iFoodDS Advocates for Food Supply Chain in Response to President Biden’s Executive Order
By Diane Wetherington
Founder and Executive Chairman
August 17, 2021
On February 24, 2021, President Joe Biden issued an executive order to review supply chains that impact the economic prosperity and national security of the United States, including food supply chains. The order directs the Secretary of Agriculture to report on the state of supply chains that produce agricultural commodities and food products.
iFoodDS is a strong proponent of a government effort to strengthen the resiliency of our country’s food supply chain. We also are advocates for the companies that grow, harvest, manufacture, transport and sell our food. As such, we recently shared our position on the executive order, summarized below, with the USDA. To read the complete comments submitted by iFoodDS, visit Regulations.gov.
Why We Need to Take Action
The U.S. food industry and supply chain are critical to our country’s continued self-sufficiency and national security. But our food supply chain is complex and complicating our ability to manage this complex food supply chain are the ongoing changes to the fundamentals of our system. Over the past nearly 100 years, the number of farms and total acreage have been declining annually. At the same time, the U.S. population continues to increase. Until now, productivity increases have helped offset the loss in farmland. However, if farmland continues to decline, we will need other methods of increasing production to maintain the level of volume required to feed our growing population and protect the U.S. food supply chain.
Investments and policies such as the ones described below could help address our current food supply chain dilemma.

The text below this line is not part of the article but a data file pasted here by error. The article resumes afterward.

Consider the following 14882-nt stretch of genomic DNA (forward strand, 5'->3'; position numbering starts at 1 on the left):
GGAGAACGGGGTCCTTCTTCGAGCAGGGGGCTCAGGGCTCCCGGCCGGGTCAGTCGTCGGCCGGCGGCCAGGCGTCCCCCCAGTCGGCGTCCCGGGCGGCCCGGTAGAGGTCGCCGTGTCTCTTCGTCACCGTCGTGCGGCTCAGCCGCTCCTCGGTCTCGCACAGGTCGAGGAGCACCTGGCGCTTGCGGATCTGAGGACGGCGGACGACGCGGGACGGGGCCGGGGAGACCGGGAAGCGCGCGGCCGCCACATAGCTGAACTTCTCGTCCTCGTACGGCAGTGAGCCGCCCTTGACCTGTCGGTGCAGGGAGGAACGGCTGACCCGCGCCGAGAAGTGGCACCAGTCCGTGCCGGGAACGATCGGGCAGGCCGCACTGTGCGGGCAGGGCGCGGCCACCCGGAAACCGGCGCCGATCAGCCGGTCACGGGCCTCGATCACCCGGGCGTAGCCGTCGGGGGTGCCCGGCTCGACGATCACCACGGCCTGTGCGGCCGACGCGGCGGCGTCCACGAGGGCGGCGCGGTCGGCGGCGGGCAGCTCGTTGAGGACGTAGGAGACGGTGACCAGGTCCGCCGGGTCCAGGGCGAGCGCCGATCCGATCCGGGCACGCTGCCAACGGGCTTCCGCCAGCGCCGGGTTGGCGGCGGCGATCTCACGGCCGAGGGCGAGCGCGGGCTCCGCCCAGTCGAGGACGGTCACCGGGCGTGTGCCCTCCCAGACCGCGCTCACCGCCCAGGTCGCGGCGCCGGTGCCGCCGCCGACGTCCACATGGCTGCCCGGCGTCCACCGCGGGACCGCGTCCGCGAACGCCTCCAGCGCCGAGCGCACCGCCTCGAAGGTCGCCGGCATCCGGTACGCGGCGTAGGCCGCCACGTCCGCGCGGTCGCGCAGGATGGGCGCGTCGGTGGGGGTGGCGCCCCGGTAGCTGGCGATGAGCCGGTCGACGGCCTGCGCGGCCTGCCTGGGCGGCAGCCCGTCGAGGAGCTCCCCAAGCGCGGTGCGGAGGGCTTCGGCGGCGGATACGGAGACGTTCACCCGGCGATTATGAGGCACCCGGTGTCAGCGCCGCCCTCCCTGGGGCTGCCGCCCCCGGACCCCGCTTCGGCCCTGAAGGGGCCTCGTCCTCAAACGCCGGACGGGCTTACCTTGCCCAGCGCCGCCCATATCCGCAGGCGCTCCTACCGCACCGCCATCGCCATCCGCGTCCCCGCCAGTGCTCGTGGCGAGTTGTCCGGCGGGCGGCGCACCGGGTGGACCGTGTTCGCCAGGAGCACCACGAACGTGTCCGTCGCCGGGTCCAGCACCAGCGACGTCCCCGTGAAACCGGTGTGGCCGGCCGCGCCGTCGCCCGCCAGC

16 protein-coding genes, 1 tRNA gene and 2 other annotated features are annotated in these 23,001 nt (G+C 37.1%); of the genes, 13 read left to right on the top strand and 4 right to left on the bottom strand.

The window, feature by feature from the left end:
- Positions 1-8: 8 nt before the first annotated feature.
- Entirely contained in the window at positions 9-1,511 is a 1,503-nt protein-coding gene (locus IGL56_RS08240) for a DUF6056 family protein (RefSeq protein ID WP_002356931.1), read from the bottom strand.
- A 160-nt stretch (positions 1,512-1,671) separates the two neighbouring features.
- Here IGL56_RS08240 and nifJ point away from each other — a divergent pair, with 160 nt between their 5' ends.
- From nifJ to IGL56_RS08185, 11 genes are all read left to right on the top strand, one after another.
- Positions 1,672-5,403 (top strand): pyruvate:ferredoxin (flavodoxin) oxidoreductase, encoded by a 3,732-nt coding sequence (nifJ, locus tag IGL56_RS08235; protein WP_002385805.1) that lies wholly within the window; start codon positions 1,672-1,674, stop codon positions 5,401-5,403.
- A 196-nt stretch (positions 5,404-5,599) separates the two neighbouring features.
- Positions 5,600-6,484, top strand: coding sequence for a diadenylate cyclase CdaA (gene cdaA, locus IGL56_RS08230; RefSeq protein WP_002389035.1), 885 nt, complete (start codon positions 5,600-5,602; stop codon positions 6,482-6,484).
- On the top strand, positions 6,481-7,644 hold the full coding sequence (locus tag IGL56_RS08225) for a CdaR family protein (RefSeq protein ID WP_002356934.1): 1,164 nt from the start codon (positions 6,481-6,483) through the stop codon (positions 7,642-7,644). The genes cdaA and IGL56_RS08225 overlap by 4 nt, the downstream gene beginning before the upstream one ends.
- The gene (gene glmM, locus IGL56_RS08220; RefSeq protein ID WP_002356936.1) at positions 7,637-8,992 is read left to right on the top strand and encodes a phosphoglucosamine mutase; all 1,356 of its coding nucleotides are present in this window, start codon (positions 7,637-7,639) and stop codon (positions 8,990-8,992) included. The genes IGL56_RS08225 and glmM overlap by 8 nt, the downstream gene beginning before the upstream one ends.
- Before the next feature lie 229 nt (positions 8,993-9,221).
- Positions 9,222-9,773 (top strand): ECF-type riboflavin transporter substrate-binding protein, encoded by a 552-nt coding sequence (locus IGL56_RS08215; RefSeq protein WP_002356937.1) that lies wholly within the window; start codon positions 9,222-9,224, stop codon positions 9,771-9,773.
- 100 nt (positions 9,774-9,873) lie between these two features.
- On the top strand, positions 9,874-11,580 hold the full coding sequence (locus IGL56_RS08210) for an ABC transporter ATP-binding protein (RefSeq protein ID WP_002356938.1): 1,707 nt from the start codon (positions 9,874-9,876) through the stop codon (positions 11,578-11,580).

- Investment in New Technology
Future productivity advances will require ongoing investment in new technologies such as, but not limited to, genome editing, artificial intelligence, machine learning, sensors, data mining, and robotics. Many of these technologies are in development or already exist but scaling them to become affordable solutions to supply chain issues will be extremely difficult without proper funding. In the agriculture industry, investing in and scaling new technologies often requires more time for adoption than other industries, resulting in a lower initial rate of return.
The agriculture industry would benefit if we could expand the USDA’s Business Programs to:
- Include support for private loans and funding to economically scale technologies
- Incentivize farm adoption
- Support sustainability measures and future productivity gains
- Supply Chain Infrastructure Enhancements
There is now a great deal of national interest in modernizing our country’s physical infrastructures, but this doesn’t account for the data infrastructure required to facilitate commerce and ease the flow of goods in the food supply chain. The industry needs to move away from paper-based data management to become more efficient but identifying which technologies should be adopted and how it will be funded is in question.
The Food and Drug Administration (FDA) developed the New Era of Smarter Food Safety to address foodborne illness outbreaks, traceability gaps, and other weaknesses in our food system supply chain, but much of the initiatives outlined by the FDA require the adoption of new technologies such as Blockchain and DNA fingerprinting. Advances in technology could help improve the supply chain’s inefficiencies and support further productivity improvements. To encourage support and adoption of new technology by growers and others in the supply chain, financial incentives may be needed, and solutions must demonstrate a financial return on investment
- Food Safety Culture
The food supply chain’s most critical role is to provide safe food for consumers to eat. Today we have one of the safest food supply chains in the world, but to keep it that way we need to continue to invest in food safety scientific research to address knowledge gaps. Where we lack a scientifically proven approach, we need to consider how our international partners in Canada, Mexico, Europe, and other parts of the world deal with similar food safety concerns.